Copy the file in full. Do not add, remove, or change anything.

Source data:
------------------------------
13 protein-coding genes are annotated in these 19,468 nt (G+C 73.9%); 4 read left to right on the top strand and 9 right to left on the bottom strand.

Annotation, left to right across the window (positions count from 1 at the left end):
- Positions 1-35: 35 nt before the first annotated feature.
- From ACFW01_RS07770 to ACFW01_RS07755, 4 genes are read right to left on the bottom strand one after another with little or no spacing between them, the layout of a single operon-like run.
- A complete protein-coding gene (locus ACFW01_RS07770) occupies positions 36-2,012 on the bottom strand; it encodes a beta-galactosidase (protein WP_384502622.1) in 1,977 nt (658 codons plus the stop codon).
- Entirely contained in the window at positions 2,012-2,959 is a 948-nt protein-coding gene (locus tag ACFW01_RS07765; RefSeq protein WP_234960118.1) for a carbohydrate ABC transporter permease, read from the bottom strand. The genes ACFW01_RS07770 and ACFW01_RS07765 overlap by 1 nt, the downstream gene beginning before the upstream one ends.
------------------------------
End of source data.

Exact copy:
13 protein-coding genes are annotated in these 19,468 nt (G+C 73.9%); 4 read left to right on the top strand and 9 right to left on the bottom strand.

Annotation, left to right across the window (positions count from 1 at the left end):
- Positions 1-35: 35 nt before the first annotated feature.
- From ACFW01_RS07770 to ACFW01_RS07755, 4 genes are read right to left on the bottom strand one after another with little or no spacing between them, the layout of a single operon-like run.
- A complete protein-coding gene (locus ACFW01_RS07770) occupies positions 36-2,012 on the bottom strand; it encodes a beta-galactosidase (protein WP_384502622.1) in 1,977 nt (658 codons plus the stop codon).
- Entirely contained in the window at positions 2,012-2,959 is a 948-nt protein-coding gene (locus tag ACFW01_RS07765; RefSeq protein WP_234960118.1) for a carbohydrate ABC transporter permease, read from the bottom strand. The genes ACFW01_RS07770 and ACFW01_RS07765 overlap by 1 nt, the downstream gene beginning before the upstream one ends.